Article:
ESPN Radio 1250 to shut down
TribLIVE Sports Videos
Stan Savran dutifully took notes during the Steelers game, preparing for his ESPN Radio talk show with cohost and best friend Guy Junker.
"I was all set to offer my opinions and talk over the game with Guy (on the air)," Savran said. "Now, it's kind of empty. There is no one to talk to."
ESPN Radio 1250's local programming was shut down Monday by its parent, ESPN. The station also fired its six on-air employees.
The station will carry ESPN's national programming, including the "Mike and Mike" morning show, for the remainder of the year. It will become Radio Disney on Jan. 1.
"It was a business decision," said Tim McCarthy, senior vice president for ESPN Audio.
Three local shows with contractual ties to ESPN Radio 1250 will continue, including two with Steelers ties: "Going Hollywood with LaMarr Woodley" on Tuesdays and "Black and Gold Uncensored," with James Farrior and Larry Foote on Wednesdays.
Also, "The Trib Total Media High School Football Pregame Show," with producer Michael Grau and Tribune-Review sports columnist Kevin Gorman also will continue from 6 to 7:30 p.m. Fridays.
The station will continue to carry Penn State football games through the remainder of the season.
Besides Savran and Junker, drive-time hosts Scott Paulsen and Mike Logan, Chris Mack and Steelers reporter Ken Laird were fired.
Savran and Junker will remain visible on TV. Junker is a sports anchor on WTAE-TV Channel 4, and Savran is host of Pirates and Penguins pregame shows, plus the "Mike Tomlin Show" on FSN Pittsburgh.
For years, they were paired on a popular FSN Pittsburgh sports talk show before Junker left the station. They were reunited two years ago on ESPN Radio.
"When I got yanked out from FSN, I thought we would never work together again," Junker said. "Now, I don't know if we will ever get that chance again."
Show commenting policy
TribLive commenting policy
You are solely responsible for your comments and by using TribLive.com you agree to our Terms of Service.
We moderate comments. Our goal is to provide substantive commentary for a general readership. By screening submissions, we provide a space where readers can share intelligent and informed commentary that enhances the quality of our news and information.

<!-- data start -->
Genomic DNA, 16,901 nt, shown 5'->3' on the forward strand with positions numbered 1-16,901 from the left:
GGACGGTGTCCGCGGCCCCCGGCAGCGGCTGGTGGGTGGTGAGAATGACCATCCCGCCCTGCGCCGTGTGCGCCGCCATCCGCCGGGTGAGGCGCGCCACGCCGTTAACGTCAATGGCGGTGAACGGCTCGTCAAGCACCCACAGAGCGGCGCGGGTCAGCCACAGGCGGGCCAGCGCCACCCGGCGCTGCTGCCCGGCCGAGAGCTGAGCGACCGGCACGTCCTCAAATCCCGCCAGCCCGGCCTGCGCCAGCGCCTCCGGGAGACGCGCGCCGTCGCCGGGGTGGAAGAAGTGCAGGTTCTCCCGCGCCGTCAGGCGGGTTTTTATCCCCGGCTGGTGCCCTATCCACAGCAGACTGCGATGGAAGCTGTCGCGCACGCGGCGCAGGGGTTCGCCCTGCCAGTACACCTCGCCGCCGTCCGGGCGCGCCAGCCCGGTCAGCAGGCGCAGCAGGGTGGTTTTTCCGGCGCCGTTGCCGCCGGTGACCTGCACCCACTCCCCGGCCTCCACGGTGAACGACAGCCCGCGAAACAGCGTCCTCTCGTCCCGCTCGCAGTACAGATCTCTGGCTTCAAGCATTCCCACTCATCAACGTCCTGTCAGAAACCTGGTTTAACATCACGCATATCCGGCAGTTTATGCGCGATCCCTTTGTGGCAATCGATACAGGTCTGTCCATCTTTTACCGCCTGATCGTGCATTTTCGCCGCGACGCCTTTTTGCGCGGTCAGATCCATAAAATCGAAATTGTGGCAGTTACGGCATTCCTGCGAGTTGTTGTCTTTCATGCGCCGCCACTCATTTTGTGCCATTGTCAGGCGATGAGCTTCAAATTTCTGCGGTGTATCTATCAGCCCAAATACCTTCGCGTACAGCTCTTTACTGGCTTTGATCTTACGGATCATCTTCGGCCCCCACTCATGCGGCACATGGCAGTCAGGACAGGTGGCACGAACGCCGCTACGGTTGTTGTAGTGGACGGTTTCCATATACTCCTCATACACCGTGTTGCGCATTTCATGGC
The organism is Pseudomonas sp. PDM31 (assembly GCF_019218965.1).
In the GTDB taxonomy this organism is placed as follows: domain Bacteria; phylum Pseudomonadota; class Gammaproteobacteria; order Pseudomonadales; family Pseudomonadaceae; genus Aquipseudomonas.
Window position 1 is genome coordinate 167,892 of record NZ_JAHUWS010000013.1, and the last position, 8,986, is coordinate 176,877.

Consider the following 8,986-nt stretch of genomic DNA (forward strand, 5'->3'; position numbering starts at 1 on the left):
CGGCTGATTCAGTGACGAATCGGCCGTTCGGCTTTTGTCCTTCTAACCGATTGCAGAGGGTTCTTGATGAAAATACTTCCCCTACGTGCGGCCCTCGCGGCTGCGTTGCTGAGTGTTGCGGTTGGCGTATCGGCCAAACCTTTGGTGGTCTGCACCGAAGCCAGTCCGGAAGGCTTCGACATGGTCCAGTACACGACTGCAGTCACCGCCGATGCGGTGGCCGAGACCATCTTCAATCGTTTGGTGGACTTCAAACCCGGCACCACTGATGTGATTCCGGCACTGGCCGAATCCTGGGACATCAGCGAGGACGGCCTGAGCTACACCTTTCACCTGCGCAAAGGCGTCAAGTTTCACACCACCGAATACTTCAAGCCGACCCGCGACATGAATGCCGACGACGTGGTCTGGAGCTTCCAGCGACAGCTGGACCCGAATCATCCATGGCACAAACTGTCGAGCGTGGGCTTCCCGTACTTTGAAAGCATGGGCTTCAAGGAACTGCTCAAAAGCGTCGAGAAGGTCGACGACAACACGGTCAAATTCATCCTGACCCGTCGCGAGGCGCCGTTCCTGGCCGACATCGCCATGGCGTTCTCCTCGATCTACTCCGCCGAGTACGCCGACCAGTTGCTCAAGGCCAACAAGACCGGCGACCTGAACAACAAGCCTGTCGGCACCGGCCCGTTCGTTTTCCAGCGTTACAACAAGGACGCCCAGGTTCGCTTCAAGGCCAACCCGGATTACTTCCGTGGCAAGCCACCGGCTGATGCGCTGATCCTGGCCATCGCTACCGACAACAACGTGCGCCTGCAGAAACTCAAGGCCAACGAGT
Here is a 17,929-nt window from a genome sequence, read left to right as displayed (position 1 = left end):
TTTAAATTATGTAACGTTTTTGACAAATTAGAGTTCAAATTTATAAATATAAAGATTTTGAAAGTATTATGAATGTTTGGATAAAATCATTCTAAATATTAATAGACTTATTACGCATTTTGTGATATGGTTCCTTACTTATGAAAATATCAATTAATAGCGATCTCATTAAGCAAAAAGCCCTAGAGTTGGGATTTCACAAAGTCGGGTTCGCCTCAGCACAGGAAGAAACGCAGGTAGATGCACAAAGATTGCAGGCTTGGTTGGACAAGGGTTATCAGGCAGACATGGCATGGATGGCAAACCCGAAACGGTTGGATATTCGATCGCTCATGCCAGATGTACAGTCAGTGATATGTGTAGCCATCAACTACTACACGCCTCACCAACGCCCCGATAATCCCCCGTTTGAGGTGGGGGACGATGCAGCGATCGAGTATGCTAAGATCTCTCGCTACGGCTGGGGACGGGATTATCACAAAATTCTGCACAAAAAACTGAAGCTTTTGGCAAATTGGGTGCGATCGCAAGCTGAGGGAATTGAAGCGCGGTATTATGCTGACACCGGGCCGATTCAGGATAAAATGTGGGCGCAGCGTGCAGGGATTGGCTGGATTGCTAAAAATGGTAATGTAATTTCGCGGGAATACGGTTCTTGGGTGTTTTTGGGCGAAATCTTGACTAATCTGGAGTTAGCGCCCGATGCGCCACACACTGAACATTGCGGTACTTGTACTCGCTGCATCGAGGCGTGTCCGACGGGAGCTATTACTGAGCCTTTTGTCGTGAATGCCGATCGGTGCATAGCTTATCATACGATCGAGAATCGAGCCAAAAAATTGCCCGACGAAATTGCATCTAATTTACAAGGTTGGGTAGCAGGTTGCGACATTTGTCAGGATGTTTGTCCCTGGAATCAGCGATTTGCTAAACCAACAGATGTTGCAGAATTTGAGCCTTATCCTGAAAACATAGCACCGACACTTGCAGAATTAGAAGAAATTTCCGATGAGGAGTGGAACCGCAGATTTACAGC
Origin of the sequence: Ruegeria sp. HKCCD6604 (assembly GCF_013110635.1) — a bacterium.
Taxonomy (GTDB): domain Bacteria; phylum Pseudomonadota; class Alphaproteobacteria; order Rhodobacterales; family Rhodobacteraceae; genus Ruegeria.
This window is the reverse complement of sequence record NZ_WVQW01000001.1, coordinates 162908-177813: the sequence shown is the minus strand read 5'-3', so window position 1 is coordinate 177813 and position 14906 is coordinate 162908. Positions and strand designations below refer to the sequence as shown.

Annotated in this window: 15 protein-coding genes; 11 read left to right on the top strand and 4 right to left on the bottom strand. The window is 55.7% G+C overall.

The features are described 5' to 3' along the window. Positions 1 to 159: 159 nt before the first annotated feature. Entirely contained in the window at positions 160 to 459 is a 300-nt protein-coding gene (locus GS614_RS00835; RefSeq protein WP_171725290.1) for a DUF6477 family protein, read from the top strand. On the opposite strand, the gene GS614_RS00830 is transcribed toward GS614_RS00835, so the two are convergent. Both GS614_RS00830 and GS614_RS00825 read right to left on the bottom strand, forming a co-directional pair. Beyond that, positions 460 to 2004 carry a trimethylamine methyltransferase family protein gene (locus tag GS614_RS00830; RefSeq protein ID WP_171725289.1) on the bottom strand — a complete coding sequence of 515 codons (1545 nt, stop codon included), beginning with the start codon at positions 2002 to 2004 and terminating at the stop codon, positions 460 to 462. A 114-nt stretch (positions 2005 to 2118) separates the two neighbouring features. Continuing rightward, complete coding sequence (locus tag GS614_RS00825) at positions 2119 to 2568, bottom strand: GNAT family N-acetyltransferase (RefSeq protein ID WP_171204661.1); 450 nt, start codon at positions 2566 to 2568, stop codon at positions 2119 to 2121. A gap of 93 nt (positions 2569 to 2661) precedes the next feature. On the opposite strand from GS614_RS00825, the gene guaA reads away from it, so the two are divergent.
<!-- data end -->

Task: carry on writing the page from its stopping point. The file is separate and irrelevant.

While most comments will be posted if they are on-topic and not abusive, moderating decisions are subjective. We will make them as carefully and consistently as we can. Because of the volume of reader comments, we cannot review individual moderation decisions with readers.
We value thoughtful comments representing a range of views that make their point quickly and politely. We make an effort to protect discussions from repeated comments either by the same reader or different readers.
We follow the same standards for taste as the daily newspaper. A few things we won't tolerate: personal attacks, obscenity, vulgarity, profanity (including expletives and letters followed by dashes), commercial promotion, impersonations, incoherence, proselytizing and SHOUTING. Don't include URLs to Web sites.
We do not edit comments. They are either approved or deleted. We reserve the right to edit a comment that is quoted or excerpted in an article. In this case, we may fix spelling and punctuation.
We welcome strong opinions and criticism of our work, but we don't want comments to become bogged down with discussions of our policies and we will moderate accordingly.
We appreciate it when readers and people quoted in articles or blog posts point out errors of fact or emphasis and will investigate all assertions. But these suggestions should be sent via e-mail. To avoid distracting other readers, we won't publish comments that suggest a correction. Instead, corrections will be made in a blog post or in an article.